[URS] The domain name(s) was/were registered and is being used in bad faith.
  a. Registrant has registered or acquired the domain name primarily for the purpose of selling, renting or otherwise transferring the domain name registration to the complainant who is the owner of the trademark or service mark or to a competitor of that complainant, for valuable consideration in excess of documented out-of pocket costs directly related to the domain name; or
  b. Registrant has registered the domain name in order to prevent the trademark holder or service mark from reflecting the mark in a corresponding domain name, provided that Registrant has engaged in a pattern of such conduct; or
  c. Registrant registered the domain name primarily for the purpose of disrupting the business of a competitor; or
  d. By using the domain name Registrant has intentionally attempted to attract for commercial gain, Internet users to Registrant’s web site or other on-line location, by creating a likelihood of confusion with the complainant’s mark as to the source, sponsorship, affiliation, or endorsement of Registrant’s web site or location or of a product or service on that web site or location.

Determined: Finding for Respondent 

Complainant states that its trademark has acquired secondary meaning through its continuous and extensive use in connection with Complainant’s trade publications, marketing services, industry news and information at least as early as 1963 and that its mark is famous. Complainant registered the <bna.com> domain in May 1992 and has used this domain continuously since then. Given this, Complainant comes to a conclusion that Respondent was aware of Complainant’s “BNA” mark before registering the disputed domain name, hence acted in bad faith. While the Panel agrees that arbitrators have routinely found bad faith in circumstances where it is unlikely the registrant would have selected the domain name without knowing the reputation of the well-known trademark in question, the factor that plays significant role in their finding of bad faith is presence of sufficient evidence on the record showing that the respondent has chosen the disputed domain name having the famous mark in mind. Although this Panel recognizes that Complaint’s mark has been extensively used over decades and enjoys considerable reputation and fame among relevant public, there is no evidence on the record clearly showing that Respondent registered its domain aiming to profit from its reputation and goodwill, particularly in view of the following. “BNA” is an abbreviation standing for a whole number of shortened words or phrases. Also, Complainant is active in a specific “niche” sector of news services focusing on law, tax and environment. Given this, proving bad faith under the circumstances of this case puts a higher burden of proof on Complainant, hence making a decision in this case within the URS procedure may be not possible. Therefore, it is found that Complainant has not proved that Respondent acted in bad faith when registering and using the domain name by clear and convincing evidence.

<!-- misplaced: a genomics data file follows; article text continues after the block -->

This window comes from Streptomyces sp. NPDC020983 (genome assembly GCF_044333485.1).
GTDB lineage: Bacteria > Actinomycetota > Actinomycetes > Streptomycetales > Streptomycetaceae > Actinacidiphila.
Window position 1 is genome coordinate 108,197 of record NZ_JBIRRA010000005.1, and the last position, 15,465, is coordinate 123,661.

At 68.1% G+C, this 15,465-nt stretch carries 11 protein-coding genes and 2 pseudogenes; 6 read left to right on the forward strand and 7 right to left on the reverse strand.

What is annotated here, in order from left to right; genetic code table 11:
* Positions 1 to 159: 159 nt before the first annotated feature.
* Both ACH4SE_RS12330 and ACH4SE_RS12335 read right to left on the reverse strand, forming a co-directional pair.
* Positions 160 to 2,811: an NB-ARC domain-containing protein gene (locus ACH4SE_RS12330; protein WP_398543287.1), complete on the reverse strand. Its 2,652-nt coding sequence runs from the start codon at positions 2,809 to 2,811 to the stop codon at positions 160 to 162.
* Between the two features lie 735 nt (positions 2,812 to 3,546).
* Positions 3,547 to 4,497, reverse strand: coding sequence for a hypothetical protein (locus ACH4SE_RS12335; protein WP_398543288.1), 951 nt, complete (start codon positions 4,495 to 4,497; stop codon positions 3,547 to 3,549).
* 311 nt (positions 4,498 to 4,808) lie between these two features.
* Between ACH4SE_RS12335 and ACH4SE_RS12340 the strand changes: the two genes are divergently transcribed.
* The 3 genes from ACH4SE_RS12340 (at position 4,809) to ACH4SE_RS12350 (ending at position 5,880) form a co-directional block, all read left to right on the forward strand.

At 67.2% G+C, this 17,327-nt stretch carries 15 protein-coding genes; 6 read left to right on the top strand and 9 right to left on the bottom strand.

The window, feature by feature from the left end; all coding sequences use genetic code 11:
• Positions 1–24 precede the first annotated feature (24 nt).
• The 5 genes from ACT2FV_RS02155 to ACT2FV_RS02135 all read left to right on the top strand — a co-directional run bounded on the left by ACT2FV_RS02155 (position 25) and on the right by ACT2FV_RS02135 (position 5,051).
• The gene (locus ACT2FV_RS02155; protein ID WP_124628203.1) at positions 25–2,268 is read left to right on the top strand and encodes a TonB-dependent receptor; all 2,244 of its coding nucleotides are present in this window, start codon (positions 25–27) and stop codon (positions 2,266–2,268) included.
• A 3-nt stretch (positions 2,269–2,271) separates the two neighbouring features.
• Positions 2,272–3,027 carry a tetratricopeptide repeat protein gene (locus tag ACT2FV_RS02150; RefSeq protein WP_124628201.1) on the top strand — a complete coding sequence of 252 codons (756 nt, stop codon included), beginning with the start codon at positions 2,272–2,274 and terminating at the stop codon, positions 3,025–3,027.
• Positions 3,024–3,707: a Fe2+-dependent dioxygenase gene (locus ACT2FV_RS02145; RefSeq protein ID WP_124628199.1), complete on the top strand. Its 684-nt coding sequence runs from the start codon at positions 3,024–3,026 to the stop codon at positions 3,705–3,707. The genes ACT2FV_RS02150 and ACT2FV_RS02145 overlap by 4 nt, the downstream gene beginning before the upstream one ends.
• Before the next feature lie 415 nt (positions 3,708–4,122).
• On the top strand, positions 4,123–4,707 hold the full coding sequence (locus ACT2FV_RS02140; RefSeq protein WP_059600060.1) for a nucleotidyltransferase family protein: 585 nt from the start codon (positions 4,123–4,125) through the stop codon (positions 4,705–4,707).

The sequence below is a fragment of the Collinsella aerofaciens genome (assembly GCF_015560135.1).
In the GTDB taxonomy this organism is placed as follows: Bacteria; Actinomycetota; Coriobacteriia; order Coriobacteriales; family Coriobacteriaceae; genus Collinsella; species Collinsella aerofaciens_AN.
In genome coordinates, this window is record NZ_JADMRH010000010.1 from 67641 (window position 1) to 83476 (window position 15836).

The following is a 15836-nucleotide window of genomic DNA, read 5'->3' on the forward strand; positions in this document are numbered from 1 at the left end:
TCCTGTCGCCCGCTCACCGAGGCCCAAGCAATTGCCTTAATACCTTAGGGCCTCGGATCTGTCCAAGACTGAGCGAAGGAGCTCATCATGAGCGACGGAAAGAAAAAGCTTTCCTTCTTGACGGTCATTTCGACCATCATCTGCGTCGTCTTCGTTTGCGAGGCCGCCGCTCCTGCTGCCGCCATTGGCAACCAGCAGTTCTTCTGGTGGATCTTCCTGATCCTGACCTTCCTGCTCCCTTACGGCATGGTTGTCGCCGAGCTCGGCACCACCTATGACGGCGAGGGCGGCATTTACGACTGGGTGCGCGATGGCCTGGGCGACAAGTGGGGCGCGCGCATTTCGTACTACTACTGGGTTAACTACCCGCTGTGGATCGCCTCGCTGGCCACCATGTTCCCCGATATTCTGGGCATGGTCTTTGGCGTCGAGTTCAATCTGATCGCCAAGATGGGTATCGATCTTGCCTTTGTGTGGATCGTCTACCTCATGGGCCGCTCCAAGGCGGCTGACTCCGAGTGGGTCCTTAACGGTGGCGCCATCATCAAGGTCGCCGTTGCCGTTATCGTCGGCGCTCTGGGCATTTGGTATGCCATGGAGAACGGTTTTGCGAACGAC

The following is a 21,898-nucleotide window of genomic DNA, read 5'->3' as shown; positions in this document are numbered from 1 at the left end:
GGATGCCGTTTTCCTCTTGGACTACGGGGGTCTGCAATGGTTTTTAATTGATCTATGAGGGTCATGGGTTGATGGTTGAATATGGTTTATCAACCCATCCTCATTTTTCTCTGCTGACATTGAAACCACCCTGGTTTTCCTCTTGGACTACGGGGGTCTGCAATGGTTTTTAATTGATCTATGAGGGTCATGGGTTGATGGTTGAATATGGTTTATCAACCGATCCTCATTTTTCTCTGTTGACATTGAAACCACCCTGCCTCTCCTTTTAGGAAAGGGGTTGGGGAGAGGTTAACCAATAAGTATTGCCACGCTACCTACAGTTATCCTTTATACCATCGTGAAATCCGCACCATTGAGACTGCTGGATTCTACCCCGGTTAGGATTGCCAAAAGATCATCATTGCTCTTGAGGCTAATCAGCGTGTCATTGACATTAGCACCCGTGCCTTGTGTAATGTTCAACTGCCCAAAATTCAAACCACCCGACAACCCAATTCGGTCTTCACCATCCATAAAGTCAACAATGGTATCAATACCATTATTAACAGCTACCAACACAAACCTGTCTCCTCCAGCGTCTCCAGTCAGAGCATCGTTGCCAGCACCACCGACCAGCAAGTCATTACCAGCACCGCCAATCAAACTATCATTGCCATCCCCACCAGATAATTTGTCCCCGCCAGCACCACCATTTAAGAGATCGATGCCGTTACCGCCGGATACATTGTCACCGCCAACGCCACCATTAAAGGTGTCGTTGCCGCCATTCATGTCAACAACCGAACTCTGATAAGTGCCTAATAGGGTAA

The Examiner may find that the Complaint was brought in an abuse of this proceeding or that it contained material falsehoods.

The Examiner finds as follows:

  1. The Complaint was neither abusive nor contained material falsehoods. 


After reviewing the parties’ submissions, the Examiner determines that the Complainant has NOT demonstrated all three elements of the URS by a standard of clear and convincing evidence; the Examiner hereby Orders the following domain name(s) be returned to the control of Respondent:

  1. bna.ooo


Natalia Stetsenko
Dated: November 30, 2018